• the first one was the most difficult - unsurprising you may say.
  • it is best to make two cuts to access the organs -one thru the fur and skin and then another into the 'bag' that holds the organs. The books above implied that it would happen in one go and thus I was mightily confused when with the first rabbit I couldn't see any entrails when I made my first incision!
  • once I had made a gentle and small cut into the 'bag' that holds the organs, this was easily torn with your hands - in fact I think that this is 'safer' (if not a little unnerving at first) than using a knife to open the cavity more lest you cut the organs.
  • once you have opened the organ 'bag', I find it easier (contrary to the book's instructions) to hold the rabbit by its front paws over a bucket and let gravity assist with the organs falling away.You do need to use your hands a little to scoop out the innards as they are loosely attached to the cavity by a sort of membrane. It comes away very easily.
  • the lungs and heart are in a separate cavity above the innards, you need to be more vigorous to access these and take them out but hands I think is the way to go.
  • the skin and fur are very easy to remove - just like the books say!
  • the hardest bit of getting the skin and fur off is cutting the paws off, the bone even when cut right at the joint, is quite tough - I guess its the sinews that make them bounce that make it tough.
  • it doesn't smell.
  • it's not bloody.
  • it's not hard  physically to do, I didn't find it emotionally tough either and I am a bit of a softey. In fact I feel a little proud of myself setting myself the challenge and taking it on. I had wanted to take things on like this when we moved here and I feel great that I have achieved this humble little act that our mothers and grandmothers probably did every week!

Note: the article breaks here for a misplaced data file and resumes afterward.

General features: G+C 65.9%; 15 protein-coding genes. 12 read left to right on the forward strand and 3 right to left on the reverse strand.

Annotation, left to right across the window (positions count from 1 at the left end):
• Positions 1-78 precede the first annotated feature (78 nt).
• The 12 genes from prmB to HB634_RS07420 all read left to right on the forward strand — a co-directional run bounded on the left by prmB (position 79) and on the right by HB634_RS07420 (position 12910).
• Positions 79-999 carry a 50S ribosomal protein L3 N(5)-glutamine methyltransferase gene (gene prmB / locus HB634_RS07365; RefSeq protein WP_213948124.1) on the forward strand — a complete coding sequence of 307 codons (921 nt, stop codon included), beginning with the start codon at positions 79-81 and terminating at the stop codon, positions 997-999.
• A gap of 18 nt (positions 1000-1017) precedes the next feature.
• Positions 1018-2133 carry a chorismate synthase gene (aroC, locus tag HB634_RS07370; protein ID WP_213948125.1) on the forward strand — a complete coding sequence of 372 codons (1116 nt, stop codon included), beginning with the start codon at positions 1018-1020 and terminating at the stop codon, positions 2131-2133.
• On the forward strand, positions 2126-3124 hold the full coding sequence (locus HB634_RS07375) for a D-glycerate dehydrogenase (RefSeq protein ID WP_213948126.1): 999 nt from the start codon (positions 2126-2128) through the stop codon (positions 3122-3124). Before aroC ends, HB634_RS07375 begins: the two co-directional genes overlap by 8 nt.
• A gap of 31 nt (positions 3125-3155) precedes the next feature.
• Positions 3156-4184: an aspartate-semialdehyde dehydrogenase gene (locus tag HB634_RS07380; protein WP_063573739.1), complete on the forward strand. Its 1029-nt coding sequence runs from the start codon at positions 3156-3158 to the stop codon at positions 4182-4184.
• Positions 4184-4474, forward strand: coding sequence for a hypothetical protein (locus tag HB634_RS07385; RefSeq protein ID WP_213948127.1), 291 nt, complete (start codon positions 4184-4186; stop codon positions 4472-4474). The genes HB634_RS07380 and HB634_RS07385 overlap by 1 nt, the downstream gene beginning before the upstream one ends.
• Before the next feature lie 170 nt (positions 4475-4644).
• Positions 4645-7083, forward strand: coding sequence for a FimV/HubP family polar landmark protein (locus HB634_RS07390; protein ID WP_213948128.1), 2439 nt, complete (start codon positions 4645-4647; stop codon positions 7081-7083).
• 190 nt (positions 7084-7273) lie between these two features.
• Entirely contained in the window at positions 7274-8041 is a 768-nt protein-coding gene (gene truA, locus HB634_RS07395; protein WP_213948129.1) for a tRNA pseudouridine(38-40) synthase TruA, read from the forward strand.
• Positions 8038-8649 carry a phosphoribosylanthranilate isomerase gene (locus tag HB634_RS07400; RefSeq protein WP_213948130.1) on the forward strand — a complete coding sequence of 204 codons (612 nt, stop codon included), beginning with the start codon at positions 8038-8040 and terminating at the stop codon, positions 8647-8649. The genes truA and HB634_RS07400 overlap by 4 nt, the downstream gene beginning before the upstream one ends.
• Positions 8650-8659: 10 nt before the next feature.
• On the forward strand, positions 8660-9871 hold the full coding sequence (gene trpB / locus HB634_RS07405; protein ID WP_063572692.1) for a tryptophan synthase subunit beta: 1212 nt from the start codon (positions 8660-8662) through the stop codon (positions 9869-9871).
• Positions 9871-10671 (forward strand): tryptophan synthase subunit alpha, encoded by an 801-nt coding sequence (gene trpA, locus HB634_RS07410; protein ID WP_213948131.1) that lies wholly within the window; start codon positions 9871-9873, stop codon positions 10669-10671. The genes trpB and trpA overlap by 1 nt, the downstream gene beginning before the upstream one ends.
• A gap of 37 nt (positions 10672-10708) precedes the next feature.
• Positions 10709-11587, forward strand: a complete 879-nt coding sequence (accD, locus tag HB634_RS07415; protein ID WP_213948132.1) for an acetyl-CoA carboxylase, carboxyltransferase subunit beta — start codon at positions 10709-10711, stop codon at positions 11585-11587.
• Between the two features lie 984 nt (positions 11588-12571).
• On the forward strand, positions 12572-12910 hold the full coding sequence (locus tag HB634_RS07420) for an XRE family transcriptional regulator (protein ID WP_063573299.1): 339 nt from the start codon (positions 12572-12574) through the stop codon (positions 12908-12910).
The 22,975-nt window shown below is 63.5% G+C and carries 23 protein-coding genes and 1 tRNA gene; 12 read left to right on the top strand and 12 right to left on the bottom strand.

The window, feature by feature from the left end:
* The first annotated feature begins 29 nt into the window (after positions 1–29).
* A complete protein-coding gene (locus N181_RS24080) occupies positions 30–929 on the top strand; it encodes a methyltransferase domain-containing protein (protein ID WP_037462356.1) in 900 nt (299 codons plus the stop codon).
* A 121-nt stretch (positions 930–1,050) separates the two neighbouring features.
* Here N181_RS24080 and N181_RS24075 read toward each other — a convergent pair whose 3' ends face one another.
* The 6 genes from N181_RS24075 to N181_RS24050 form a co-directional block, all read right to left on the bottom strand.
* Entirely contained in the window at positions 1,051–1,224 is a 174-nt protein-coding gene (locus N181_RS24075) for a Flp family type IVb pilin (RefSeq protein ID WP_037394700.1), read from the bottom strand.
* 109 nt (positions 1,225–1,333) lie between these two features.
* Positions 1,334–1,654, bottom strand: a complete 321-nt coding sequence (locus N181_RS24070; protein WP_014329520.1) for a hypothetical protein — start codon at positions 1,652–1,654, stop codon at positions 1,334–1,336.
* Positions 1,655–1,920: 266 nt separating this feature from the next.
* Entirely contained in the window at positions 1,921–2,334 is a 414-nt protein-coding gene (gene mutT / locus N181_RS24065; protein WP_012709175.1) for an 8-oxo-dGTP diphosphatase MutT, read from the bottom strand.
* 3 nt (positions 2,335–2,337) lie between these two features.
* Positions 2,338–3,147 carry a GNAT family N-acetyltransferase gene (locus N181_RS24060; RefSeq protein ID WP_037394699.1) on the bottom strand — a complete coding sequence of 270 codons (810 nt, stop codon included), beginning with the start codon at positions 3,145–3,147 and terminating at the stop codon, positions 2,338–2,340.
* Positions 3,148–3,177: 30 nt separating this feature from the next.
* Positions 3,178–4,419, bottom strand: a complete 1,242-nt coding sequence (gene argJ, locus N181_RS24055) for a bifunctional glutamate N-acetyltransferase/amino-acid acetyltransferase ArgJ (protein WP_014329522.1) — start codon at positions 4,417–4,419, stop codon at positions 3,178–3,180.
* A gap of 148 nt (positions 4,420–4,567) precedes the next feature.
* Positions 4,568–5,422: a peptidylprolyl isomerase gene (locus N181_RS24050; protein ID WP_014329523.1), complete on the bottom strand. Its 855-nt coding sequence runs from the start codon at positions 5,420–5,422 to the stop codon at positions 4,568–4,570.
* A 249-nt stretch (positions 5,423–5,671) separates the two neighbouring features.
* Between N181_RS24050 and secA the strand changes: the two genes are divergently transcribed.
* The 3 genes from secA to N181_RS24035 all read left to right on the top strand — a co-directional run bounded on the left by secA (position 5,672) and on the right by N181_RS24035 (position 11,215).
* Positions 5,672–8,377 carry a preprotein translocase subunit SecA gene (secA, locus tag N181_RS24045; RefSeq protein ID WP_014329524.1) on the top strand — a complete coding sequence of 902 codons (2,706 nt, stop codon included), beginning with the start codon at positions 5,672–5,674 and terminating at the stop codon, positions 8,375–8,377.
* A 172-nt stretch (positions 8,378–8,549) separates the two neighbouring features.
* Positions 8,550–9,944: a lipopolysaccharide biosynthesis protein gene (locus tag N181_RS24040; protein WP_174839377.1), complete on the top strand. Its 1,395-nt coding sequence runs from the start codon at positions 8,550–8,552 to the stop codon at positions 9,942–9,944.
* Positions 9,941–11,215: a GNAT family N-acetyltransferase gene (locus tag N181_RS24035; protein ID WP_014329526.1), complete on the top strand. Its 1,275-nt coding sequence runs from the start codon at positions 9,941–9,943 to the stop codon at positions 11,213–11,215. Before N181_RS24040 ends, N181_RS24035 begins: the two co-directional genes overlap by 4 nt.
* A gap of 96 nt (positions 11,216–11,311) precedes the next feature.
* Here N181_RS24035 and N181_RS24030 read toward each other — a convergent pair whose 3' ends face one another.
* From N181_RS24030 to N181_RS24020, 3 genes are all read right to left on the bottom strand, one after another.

• I wasn't being too confident.
I took the back legs off the hips and tonight I am making a Spanish inspired dish. In part it comes from this SBS recipe, which is French in style, but I have amended it to replace the bacon with chorizo and have added smoked paprika. I think that the best rabbit dish I ever ate was a dish in Spain and so I had to make a dish with Spanish flavours.

The ingredients are here but I forgot to put in the photo the wine and the stock that I had in the freezer made from lamb bones.

It's in the oven right now and I hope we get to eat it! A fire truck has just raced past to attend a fire just 3kms away. Thankfully it is a calm evening - not a hint of wind. The fire no doubt was ignited by last night's lightening storm. I will post now and add a postscript if we get to eat it. By the way, the rest of the rabbits are in the freezer awaiting cooler weather and a rabbit pie.

Stay safe everyone, Queenslanders stay dry (especially you brother), and can we have a little of your excess water please?

PS:  We ate the dish, we didn't need to vacate, and it was delicious. The meat was still a little dry but not too dry and with the light sauce it was lovely. I had already started to munch on this before I took the photo, I couldn't wait!

The fire is still there but  the fire fighters have gone home - a sign that they are comfortable leaving it. There is no wind and we will keep an active watch on the RFS website.

Friday, 25 January 2013

What Wallaby ate

Last night a Swamp Wallaby visited the garden. This morning I inspected what the Wallaby had for dinner. I was grateful for the Wallaby's grazing of the suckers that were thickly sprouting from the bottom of one of the crab apples. Thanks Swampy, you saved me quite a bit of pruning!

Swampy also had a nibble of beetroot leaves,

a munch of radish leaves,

and quite a bit of rocket. It seems that Wallabies also really like nasturtiums,

and new bean plants ( I didn't take photos of them because there was nothing much left to see!). Swamp Wallabies also really like the tender tips of blueberry plants,

and they really enjoy kurrajongs eating every leaf.

It's been so hot and dry, the landscape around is brown and crunchy, of course my green vegetable garden looked so delicious, I think I can share a little bit with the Swampy.